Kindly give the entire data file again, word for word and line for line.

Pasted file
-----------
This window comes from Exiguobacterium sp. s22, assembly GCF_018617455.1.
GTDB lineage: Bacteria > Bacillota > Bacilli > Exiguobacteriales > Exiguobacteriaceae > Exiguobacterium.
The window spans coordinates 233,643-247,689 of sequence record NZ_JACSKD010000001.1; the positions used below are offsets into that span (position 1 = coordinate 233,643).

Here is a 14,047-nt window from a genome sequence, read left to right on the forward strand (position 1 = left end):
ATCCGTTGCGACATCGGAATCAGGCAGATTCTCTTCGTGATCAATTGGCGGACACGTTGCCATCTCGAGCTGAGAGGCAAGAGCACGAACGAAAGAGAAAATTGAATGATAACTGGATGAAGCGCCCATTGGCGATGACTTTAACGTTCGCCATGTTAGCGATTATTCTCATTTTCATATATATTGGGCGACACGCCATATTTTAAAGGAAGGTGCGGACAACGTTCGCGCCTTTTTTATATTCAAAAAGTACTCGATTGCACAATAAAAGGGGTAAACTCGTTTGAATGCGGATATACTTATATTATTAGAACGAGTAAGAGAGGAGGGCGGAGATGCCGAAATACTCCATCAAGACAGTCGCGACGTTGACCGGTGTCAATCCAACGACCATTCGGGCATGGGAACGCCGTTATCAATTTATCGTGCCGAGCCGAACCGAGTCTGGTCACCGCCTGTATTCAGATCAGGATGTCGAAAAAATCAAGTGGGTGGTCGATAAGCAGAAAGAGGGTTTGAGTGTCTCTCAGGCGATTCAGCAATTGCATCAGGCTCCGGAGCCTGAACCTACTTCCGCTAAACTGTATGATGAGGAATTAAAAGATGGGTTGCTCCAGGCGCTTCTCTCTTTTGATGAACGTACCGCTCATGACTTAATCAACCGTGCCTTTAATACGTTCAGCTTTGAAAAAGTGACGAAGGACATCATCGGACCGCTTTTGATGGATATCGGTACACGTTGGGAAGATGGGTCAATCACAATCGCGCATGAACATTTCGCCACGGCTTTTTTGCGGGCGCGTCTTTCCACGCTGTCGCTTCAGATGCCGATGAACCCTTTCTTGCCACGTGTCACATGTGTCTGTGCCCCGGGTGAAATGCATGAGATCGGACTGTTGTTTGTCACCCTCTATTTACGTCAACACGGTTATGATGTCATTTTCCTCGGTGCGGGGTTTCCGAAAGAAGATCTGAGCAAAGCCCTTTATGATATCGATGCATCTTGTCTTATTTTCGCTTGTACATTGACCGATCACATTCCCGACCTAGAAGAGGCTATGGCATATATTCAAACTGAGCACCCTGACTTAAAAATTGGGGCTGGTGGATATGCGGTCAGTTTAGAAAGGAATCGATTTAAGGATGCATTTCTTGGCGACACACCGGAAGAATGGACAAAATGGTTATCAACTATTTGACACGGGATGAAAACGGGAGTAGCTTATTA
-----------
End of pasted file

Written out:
This window comes from Exiguobacterium sp. s22, assembly GCF_018617455.1.
GTDB lineage: Bacteria > Bacillota > Bacilli > Exiguobacteriales > Exiguobacteriaceae > Exiguobacterium.
The window spans coordinates 233,643-247,689 of sequence record NZ_JACSKD010000001.1; the positions used below are offsets into that span (position 1 = coordinate 233,643).

Here is a 14,047-nt window from a genome sequence, read left to right on the forward strand (position 1 = left end):
ATCCGTTGCGACATCGGAATCAGGCAGATTCTCTTCGTGATCAATTGGCGGACACGTTGCCATCTCGAGCTGAGAGGCAAGAGCACGAACGAAAGAGAAAATTGAATGATAACTGGATGAAGCGCCCATTGGCGATGACTTTAACGTTCGCCATGTTAGCGATTATTCTCATTTTCATATATATTGGGCGACACGCCATATTTTAAAGGAAGGTGCGGACAACGTTCGCGCCTTTTTTATATTCAAAAAGTACTCGATTGCACAATAAAAGGGGTAAACTCGTTTGAATGCGGATATACTTATATTATTAGAACGAGTAAGAGAGGAGGGCGGAGATGCCGAAATACTCCATCAAGACAGTCGCGACGTTGACCGGTGTCAATCCAACGACCATTCGGGCATGGGAACGCCGTTATCAATTTATCGTGCCGAGCCGAACCGAGTCTGGTCACCGCCTGTATTCAGATCAGGATGTCGAAAAAATCAAGTGGGTGGTCGATAAGCAGAAAGAGGGTTTGAGTGTCTCTCAGGCGATTCAGCAATTGCATCAGGCTCCGGAGCCTGAACCTACTTCCGCTAAACTGTATGATGAGGAATTAAAAGATGGGTTGCTCCAGGCGCTTCTCTCTTTTGATGAACGTACCGCTCATGACTTAATCAACCGTGCCTTTAATACGTTCAGCTTTGAAAAAGTGACGAAGGACATCATCGGACCGCTTTTGATGGATATCGGTACACGTTGGGAAGATGGGTCAATCACAATCGCGCATGAACATTTCGCCACGGCTTTTTTGCGGGCGCGTCTTTCCACGCTGTCGCTTCAGATGCCGATGAACCCTTTCTTGCCACGTGTCACATGTGTCTGTGCCCCGGGTGAAATGCATGAGATCGGACTGTTGTTTGTCACCCTCTATTTACGTCAACACGGTTATGATGTCATTTTCCTCGGTGCGGGGTTTCCGAAAGAAGATCTGAGCAAAGCCCTTTATGATATCGATGCATCTTGTCTTATTTTCGCTTGTACATTGACCGATCACATTCCCGACCTAGAAGAGGCTATGGCATATATTCAAACTGAGCACCCTGACTTAAAAATTGGGGCTGGTGGATATGCGGTCAGTTTAGAAAGGAATCGATTTAAGGATGCATTTCTTGGCGACACACCGGAAGAATGGACAAAATGGTTATCAACTATTTGACACGGGATGAAAACGGGAGTAGCTTATTA